The Royal Messenger Volume 11

Discussion in 'United Kingdom' started by Akillian Talleyrand, Jan 15, 2017.

  1. Akillian Talleyrand

    Akillian Talleyrand TNPer


    UK Forum [​IMG] UK Region [​IMG] UK Discord

    Regional Government
    [table=2,]Monarch: HM King Charles III
    Consort: HM Queen Georgiana
    Prince of Wales: HRH Prince James

    WA Delegate: HM Queen Georgiana

    Crown Court Chief Judge: Lady Constance St. James
    Crown Court Judge: Lord Edward Stewart
    Prime Minister: Lord Andrew B. Fraser​
    Deputy Prime Minister: Tomb Montresor​
    Home Secretary: Akillian Talleyrand​
    Foreign Secretary: Lady Elena​
    Defence Secretary: Writinglegend​
    Culture Secretary: Viore Vaske​
    Attorney General: Misael Mountbatten​
    A Very Christmas Election
    Lets go back to before New Year's, it's still December 2016 and most citizens are enjoying Christmas festivities when they are interrupted by the blasting speakers of the campaigning candidates, unleashing their reign of terror with annoying campaign jingles and repetitive slogans on the innocent voters.

    With former leader of the Pragmatic Alliance and Prime Minister for the last two terms, George Mountbatten, deciding not to run, the Premiership was left to be contested by two candidates that had previously been defeated by Mountbatten at the polls. Jan van Djik, former leader of the Whig Party and now a scion of the Pragmatic Alliance and Vaclav Vinograd, leader of the Unionist League.

    Debate between the two candidates was heated, spreading through various campaign topics but also to the media. A particularly heated moment in the campaign was when Jan van Djik took to suing Andrew B. Fraser, at the time styled as a Prince, over an opinion article in which Andrew had endorsed Vaclav Vinograd. In the end the court decided against Jan van Djik, but the author of the article in question, Andrew B. Fraser, decided to relinquish his royal title in order to avoid any future issues. Vaclav went on to win the premiership, heading a coalition government formed by the Unionist League and Sinn Fein.

    On the parliamentary front, two incumbent MPs decided not to run again, George Mountbatten and Elena, MPs for Scotland and Wales respectively. Once elections were over these were the only seats that saw new MPs, relative newcomer Arthur Jameson of the Unionist League took his seat in Scotland and South Boston Irishman of Sinn Fein, an old household name in UK's politics, took his seat in Wales.

    Prime Minister Elections
    Jan van Dijk (PA) - 12 Votes
    Vaclav Vinograd (UL) - 16 Votes - Victor
    [hr]MP for Northern England Elections
    Akillian Talleyrand (PA) - 13 Votes - Runoff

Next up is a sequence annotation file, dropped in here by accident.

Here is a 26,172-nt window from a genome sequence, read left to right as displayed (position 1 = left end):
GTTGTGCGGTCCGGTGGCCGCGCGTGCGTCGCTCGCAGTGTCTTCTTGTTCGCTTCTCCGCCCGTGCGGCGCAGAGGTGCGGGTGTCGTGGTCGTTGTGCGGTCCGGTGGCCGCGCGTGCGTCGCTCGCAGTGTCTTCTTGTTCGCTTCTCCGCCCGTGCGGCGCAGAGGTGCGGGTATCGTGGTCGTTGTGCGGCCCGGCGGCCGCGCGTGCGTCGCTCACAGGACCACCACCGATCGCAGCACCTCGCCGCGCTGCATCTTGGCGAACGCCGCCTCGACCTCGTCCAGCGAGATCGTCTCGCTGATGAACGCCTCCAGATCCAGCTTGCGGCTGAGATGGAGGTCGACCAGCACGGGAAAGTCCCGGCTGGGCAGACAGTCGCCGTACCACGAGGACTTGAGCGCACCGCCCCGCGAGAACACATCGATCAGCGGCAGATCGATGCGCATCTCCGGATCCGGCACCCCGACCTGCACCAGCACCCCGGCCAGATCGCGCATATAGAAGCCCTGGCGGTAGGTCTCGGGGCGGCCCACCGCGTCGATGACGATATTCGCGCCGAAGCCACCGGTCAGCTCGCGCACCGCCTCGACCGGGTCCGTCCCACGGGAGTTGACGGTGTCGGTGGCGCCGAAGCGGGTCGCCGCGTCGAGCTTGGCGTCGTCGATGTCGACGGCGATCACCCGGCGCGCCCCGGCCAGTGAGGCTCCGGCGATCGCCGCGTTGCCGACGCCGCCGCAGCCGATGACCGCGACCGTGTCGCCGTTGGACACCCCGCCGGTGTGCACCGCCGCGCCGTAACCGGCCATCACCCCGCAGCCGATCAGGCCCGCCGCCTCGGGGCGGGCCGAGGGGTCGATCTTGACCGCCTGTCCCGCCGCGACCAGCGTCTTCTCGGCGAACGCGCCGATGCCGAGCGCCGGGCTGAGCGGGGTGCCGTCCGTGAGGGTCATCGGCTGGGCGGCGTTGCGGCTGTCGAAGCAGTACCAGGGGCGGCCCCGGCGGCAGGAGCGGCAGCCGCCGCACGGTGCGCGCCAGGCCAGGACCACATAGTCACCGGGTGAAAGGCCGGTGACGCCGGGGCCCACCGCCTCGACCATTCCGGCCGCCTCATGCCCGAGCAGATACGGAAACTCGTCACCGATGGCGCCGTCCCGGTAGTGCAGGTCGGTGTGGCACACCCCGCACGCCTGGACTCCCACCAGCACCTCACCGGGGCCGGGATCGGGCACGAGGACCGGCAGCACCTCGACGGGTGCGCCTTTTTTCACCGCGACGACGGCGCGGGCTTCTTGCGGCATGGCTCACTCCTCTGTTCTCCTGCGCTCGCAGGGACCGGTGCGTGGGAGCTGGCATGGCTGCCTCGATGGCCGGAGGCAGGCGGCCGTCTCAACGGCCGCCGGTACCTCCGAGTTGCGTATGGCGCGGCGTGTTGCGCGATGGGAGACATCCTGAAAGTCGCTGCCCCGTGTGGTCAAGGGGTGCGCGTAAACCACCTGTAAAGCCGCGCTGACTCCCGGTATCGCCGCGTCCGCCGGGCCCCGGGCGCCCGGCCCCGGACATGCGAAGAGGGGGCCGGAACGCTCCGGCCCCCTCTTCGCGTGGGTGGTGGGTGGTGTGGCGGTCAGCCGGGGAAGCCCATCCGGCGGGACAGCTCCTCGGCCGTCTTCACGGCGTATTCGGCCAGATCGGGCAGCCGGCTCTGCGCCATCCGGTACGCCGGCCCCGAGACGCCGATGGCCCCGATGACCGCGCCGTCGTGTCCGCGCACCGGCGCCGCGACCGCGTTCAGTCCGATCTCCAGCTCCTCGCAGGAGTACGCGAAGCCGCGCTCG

Raptoria (UKMP) - 2 Votes
    George Seymour (UL) - 13 Votes - Runoff
    [hr]MP for Scotland England Elections
    Vaclav Vinograd (UL) - Uncontested - Victor
    [hr]MP for Scotland England Elections
    Arthur Jameson (UL) - 18 Votes - Victor
    Edward Windsor (PA - 11 Votes
    [hr]MP for Wales Elections
    South Boston Irishmen (SF) - 14 Votes - Runoff
    Evan Dupont (Ind) - 14 Votes - Runoff
    [hr]MP for Northern Ireland Elections
    Jan van Djik (PA) - 16 Votes - Victor
    Misael Mountbatten - 12 Votes
    [hr]MP for Scotland Runoff Elections
    Akillian Talleyrand (PA) - 16 Votes - Victor
    George Seymour (UL) - 14 Votes
    [hr]MP for Wales Runoff Elections
    Akillian Talleyrand (PA) - 16 Votes - Victor
    George Seymour (UL) - 14 Votes[hr]Key: PA - Pragmatic Alliance | UL - The Unionist League | SF - Sinn Fein | UKMP - United Kingdom Militarist Party | Ind - Independent
    Reports of my retirement have been greatly exaggerated!
    The new year saw Vaclav Vinograd's term cut short as amidst controversy he resigned not only from the Premiership but also from Nationstates as a whole. This left Vinograd's Deputy Prime Minister and close friend, Arthur Jameson, to lead the region through times of turmoil.

    A by-election for both the Premiership and the seat in Parliament left vacant by Vaclav was announced and only a few weeks after the general election candidates took the registration office by storm. The Premiership was contested by South Boston Irishmen and Arthur Jameson, who were both members of the Vinograd government, by Evan Dupont, an independent politician with controversial ideas, and Andrew B. Fraser, the not so retired veteran politician.

    The by-election for the seat left vacant by Vaclav was contested by recently returned to activity and former Prime Minister, Tomb Montresor, and by two relative newcomers, Levi Jansen and George Seymour. The main campaign points were the permanence of the UK in CAIN, which only South Boston Irishmen was against, and the matter of electoral reform, an issue returning to Parliament from the last session.